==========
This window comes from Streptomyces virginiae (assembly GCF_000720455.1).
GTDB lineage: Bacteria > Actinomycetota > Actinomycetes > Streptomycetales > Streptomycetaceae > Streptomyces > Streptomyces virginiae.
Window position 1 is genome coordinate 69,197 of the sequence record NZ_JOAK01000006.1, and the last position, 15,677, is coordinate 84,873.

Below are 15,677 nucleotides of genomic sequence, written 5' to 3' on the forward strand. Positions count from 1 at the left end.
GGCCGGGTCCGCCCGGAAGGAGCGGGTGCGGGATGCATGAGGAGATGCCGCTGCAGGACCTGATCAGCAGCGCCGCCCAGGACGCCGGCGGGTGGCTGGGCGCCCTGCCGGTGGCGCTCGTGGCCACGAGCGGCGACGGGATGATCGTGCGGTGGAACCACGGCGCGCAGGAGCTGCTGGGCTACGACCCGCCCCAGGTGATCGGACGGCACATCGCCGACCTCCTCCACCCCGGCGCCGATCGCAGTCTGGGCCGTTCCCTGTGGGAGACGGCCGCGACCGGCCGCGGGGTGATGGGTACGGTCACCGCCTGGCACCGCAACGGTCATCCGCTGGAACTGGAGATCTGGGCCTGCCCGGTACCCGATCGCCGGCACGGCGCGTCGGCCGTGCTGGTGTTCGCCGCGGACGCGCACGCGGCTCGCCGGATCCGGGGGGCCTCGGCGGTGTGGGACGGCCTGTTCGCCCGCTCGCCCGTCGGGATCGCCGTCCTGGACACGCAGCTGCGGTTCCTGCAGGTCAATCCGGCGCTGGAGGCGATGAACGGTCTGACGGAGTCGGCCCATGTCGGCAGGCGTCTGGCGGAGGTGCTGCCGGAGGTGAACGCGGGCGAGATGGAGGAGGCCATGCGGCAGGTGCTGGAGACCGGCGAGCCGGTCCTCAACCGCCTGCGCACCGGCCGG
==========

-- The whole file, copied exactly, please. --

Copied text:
This window comes from Streptomyces virginiae (assembly GCF_000720455.1).
GTDB lineage: Bacteria > Actinomycetota > Actinomycetes > Streptomycetales > Streptomycetaceae > Streptomyces > Streptomyces virginiae.
Window position 1 is genome coordinate 69,197 of the sequence record NZ_JOAK01000006.1, and the last position, 15,677, is coordinate 84,873.

Below are 15,677 nucleotides of genomic sequence, written 5' to 3' on the forward strand. Positions count from 1 at the left end.
GGCCGGGTCCGCCCGGAAGGAGCGGGTGCGGGATGCATGAGGAGATGCCGCTGCAGGACCTGATCAGCAGCGCCGCCCAGGACGCCGGCGGGTGGCTGGGCGCCCTGCCGGTGGCGCTCGTGGCCACGAGCGGCGACGGGATGATCGTGCGGTGGAACCACGGCGCGCAGGAGCTGCTGGGCTACGACCCGCCCCAGGTGATCGGACGGCACATCGCCGACCTCCTCCACCCCGGCGCCGATCGCAGTCTGGGCCGTTCCCTGTGGGAGACGGCCGCGACCGGCCGCGGGGTGATGGGTACGGTCACCGCCTGGCACCGCAACGGTCATCCGCTGGAACTGGAGATCTGGGCCTGCCCGGTACCCGATCGCCGGCACGGCGCGTCGGCCGTGCTGGTGTTCGCCGCGGACGCGCACGCGGCTCGCCGGATCCGGGGGGCCTCGGCGGTGTGGGACGGCCTGTTCGCCCGCTCGCCCGTCGGGATCGCCGTCCTGGACACGCAGCTGCGGTTCCTGCAGGTCAATCCGGCGCTGGAGGCGATGAACGGTCTGACGGAGTCGGCCCATGTCGGCAGGCGTCTGGCGGAGGTGCTGCCGGAGGTGAACGCGGGCGAGATGGAGGAGGCCATGCGGCAGGTGCTGGAGACCGGCGAGCCGGTCCTCAACCGCCTGCGCACCGGCCGG